top of page

Week of April 21st: Grateful Anglers

It’s still poetry month, so here is “Pied Beauty” which makes mention of trout:

Glory be to God for dappled things –

   For skies of couple-colour as a brinded cow;

      For rose-moles all in stipple upon trout that swim;

Fresh-firecoal chestnut-falls; finches’ wings;

   Landscape plotted and pieced – fold, fallow, and plough;

      And áll trádes, their gear and tackle and trim.

All things counter, original, spare, strange;

   Whatever is fickle, freckled (who knows how?)

      With swift, slow; sweet, sour; adazzle, dim;

He fathers-forth whose beauty is past change:

                             Praise him.

Gerald Manley Hopkins had to have a trout in hand in order to see those “rose - moles all in stipple” and it is the dots of color that make each species unique and beautiful.  The poet gives thanks for “dappled things” or things with spots and patterns. This is a sentiment I concur with - it is differences and contrast in size, shape, and color that attract my eye; fall foliage and spring blossoms are other examples of beauty created by virtue of contrast. I do love a bleak winter landscape and green leaves in summer, but the more going on, like motley patterns on a brown trout or the black to white fin edge on a brookie, the stronger my visceral reaction. 

I think trout appreciate a bit of segmentation and clearly they differentiate between shape and size when selecting their next meals. The change in water flow, clarity and temperature are also differences to look for to see if trout may be moving.  The increasing variety of food allows trout to be more selective.  If you catch a hatch that trout are keyed in on, you know how true this can be.

Guides, customers, and my own experience this week show that patience is as required as your nippers.  According to reports, many fish were caught but there was a consistent report of flashes of activity with slower stretches between.  On Friday evening I happened to be fishing during a “bloom” of blue winged olives.  One minute there was nothing happening and I was thinking to pull stumps. Then, slowly, and then all at once, the air filled with small olives.  I put on a green and tan WD-40 and three fish came to hand in quick succession - moving from the river bed in quick upward darts.  Then it stopped and didn’t start again. 

The dry fly activity is where you can find it - no reports of consistent or predictable hatches yet. Massive caddis migrations are happening, but most of us are still thinking subsurface flies when you see them on the wing.  Streamers can change up the pace when they seem to be “off” and you don’t notice much happening.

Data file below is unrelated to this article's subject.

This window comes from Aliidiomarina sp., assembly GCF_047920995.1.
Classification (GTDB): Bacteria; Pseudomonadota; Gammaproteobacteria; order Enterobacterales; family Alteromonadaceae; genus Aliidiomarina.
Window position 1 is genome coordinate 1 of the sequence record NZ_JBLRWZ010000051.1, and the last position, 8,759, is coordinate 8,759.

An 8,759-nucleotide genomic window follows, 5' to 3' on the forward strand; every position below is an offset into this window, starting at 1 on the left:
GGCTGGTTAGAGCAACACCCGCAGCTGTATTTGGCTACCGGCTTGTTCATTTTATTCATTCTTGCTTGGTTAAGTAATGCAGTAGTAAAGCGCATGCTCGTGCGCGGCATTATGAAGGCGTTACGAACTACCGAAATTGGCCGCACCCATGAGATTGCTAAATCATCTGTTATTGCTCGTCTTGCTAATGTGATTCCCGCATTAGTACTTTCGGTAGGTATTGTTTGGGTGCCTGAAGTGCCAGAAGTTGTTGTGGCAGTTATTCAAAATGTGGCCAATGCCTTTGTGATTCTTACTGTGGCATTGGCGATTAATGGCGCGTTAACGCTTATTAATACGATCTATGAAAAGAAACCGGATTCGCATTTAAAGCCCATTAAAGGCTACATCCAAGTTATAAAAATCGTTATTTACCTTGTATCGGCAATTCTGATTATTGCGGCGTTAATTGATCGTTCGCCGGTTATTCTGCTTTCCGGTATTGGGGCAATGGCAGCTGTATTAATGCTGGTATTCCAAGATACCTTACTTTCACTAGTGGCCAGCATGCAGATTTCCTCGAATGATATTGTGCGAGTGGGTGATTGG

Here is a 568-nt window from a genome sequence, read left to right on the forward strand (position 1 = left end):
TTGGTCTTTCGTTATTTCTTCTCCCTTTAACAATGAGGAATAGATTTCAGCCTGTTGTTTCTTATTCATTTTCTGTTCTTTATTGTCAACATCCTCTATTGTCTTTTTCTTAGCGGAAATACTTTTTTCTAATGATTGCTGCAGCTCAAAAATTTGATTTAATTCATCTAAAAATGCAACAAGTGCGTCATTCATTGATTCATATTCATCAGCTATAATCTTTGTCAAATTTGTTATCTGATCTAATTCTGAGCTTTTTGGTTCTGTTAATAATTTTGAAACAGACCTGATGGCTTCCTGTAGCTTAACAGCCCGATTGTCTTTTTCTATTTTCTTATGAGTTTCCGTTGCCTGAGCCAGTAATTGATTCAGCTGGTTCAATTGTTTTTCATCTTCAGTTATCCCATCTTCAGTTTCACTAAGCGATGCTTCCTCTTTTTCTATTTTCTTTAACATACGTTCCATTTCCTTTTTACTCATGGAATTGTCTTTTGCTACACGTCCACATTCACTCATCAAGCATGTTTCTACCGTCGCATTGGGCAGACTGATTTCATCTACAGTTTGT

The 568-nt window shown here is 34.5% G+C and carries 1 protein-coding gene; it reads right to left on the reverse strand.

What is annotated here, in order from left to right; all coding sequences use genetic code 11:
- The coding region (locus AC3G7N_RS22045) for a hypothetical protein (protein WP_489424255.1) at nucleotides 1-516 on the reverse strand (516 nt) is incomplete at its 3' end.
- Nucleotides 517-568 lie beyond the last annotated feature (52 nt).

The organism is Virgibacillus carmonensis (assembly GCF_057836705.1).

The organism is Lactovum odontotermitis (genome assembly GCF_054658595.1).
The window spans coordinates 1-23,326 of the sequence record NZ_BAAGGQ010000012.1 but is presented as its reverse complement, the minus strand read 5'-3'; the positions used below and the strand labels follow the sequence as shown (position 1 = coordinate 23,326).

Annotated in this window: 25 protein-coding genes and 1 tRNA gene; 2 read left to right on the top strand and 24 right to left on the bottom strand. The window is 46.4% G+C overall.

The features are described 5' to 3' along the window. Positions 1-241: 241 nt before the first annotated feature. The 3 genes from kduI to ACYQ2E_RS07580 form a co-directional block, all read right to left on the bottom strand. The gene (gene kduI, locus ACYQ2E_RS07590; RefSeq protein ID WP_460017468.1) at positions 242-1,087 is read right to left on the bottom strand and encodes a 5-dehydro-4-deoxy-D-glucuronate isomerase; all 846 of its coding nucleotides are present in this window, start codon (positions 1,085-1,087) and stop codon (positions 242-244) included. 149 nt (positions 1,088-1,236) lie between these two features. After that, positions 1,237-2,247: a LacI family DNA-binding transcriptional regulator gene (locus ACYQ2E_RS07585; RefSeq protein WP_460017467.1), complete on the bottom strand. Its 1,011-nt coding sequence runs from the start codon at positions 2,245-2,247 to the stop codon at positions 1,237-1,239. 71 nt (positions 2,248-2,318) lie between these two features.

A second round of Hendricksons should be up early this week with a few days near 60 but the overnight swing is playing havoc with nights into the 30s.  Soft hackle or wet flies can compete with a La Fontaine for most looks from fish The bubble wing Hendo emerger is still a popular choice.  When a good hatch is ready to go, find your spot before 2 pm when they usually pop.  Blue Quill, mahogany duns, and Adams may fool a few.

Let’s all take a moment and be grateful for the spotted and beautiful gifts from Nature around us.  

We should also show gratitude for the vendors, organizations, musicians, and crafts folk for a GREAT Trout Fest 2024! T-shirts will be available in the shop - the first print was sold out before I could get mine!  

Thanks to the Beates’ for bringing everything and everyone together! It was a lot of work and we are grateful!

See you out there.

Roy B.

Hare's Ear Wet #12, Hare's Ear #12 - 14

Hendrickson Ephemerella subvaria Light Hendrickson/ Red Quill #12-14, Hendrickson Emerger #14

Quill Gordon Epeorus pleuralis Quill Gordon #12

Grannom Brachycentrus numerosus & B. fuliginosus Peacock Elk Hair Caddis #14-18, Henryville Special #14-16, JK's Caddis Pupa #14-16, Cased Caddis #14, Partridge and Peacock Soft Hackle #16-18, John Kavanaugh's Grannom Emerger #16

Blue Quill Paraleptophlebia adoptiva Blue Quill #16, Blue Dun #16

Adams Parachute #16, Grey RS2 #16, Pheasant tail #16

Baetis species (levitans, etc.) Adams Parachute, BWO, 18-20, RS2 #18-20 Pheasant tail #18-20

Spotted Sedge Hydropsyche spp. Tan Elk Hair Caddis #14-16, Green Rockworm or JC's Electric Caddis #14-18, LaFontaine's Sparkle Pupa #14-16


bottom of page